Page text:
Skip to main content

Help when it's lonely at the top

Chief education officers are to launch their own training package and mutual support system as rising numbers fall foul of their political masters. During the past decade, more than 50 of the country's most senior men and women in local government have gone - almost half their number, writes Clare Dean.

The post of chief education officer is no longer a "job for life". There are fixed-term contracts and there have been dramatic switches in power from the Conservatives to Labour, with subsequent shifts in policy.

Many CEOs no longer have the traditional background of experience in local government, and Keith Anderson, chief education officer in Gloucestershire, said: "The learning curve is a steep one."

Chief education officers tread a fine line between getting on with politicians and having to provide non-political advice to the education committee, while pressures on them have intensified with the financial constraints in local government.

And survival often depends on a high level of inter-personal skills in dealing with councillors, school heads and governors.

The 36 new authorities - the unitary councils being created from next April and which now exist in shadow form - bring with them their own challenges.

For while they undoubtedly create job opportunities, the newest councils in England and Wales will be very much in the spotlight as they formulate structures and policies. And, said Mr Anderson: "Some of the people working in the new unitary authorities might not have the depth of experience or tradition."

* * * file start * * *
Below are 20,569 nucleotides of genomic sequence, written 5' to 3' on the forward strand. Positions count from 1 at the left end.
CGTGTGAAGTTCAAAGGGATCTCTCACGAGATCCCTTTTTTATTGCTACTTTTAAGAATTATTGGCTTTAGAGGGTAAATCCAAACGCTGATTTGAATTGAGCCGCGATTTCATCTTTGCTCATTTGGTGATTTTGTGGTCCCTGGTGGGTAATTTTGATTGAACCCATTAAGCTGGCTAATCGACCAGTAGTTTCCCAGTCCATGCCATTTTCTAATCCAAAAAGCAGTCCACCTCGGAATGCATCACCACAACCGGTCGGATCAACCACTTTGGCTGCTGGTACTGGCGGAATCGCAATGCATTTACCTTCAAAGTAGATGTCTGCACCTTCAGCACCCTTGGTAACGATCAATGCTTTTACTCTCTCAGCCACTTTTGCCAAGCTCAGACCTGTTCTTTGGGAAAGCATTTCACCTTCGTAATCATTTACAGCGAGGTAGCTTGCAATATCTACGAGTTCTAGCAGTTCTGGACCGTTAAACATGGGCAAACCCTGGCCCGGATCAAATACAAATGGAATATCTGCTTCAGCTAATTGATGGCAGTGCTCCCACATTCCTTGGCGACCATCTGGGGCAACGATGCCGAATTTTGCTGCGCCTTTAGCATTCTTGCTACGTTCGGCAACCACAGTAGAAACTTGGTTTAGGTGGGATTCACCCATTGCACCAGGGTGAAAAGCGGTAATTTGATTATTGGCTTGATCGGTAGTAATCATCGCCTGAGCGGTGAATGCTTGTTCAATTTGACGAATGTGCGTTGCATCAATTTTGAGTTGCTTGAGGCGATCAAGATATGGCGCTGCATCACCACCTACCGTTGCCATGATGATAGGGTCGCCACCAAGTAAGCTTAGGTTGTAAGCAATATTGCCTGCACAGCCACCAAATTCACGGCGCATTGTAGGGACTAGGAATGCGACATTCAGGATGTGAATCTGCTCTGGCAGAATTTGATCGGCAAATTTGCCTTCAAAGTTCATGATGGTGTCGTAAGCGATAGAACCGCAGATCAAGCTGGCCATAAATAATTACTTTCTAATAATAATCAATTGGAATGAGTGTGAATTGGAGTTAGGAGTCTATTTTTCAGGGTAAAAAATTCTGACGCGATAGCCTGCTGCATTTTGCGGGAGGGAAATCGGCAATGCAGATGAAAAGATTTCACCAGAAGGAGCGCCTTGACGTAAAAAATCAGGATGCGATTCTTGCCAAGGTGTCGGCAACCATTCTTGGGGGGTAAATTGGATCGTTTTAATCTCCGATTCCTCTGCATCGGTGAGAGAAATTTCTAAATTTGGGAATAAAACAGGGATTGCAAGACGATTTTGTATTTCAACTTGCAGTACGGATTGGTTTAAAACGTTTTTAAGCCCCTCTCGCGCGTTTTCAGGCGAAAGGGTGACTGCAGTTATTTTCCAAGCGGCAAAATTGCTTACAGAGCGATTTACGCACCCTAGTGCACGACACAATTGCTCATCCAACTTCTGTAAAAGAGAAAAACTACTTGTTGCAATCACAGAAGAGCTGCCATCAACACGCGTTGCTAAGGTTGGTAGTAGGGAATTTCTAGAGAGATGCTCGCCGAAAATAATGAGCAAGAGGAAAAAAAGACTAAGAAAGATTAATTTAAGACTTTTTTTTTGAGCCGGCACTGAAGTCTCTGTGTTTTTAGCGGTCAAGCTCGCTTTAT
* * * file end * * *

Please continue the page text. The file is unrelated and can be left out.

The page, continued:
The Standing Conference for Chief Education Officers is now working with the Society of Education Officers and the Local Government Management Board on an induction and mentoring package.

"We want to introduce mentoring because of the pressure everyone is under and because there have been casualties," said Mr Anderson.

"The turnover of CEOs is fairly high at the moment because of the pressure of the job, and I do think that the new CEOs should be able to have a more experienced colleague to talk to. It is a lonely life at the top and some mutual support can be helpful and reassuring."

Log in or register for FREE to continue reading.

It only takes a moment and you'll get access to more news, plus courses, jobs and teaching resources tailored to you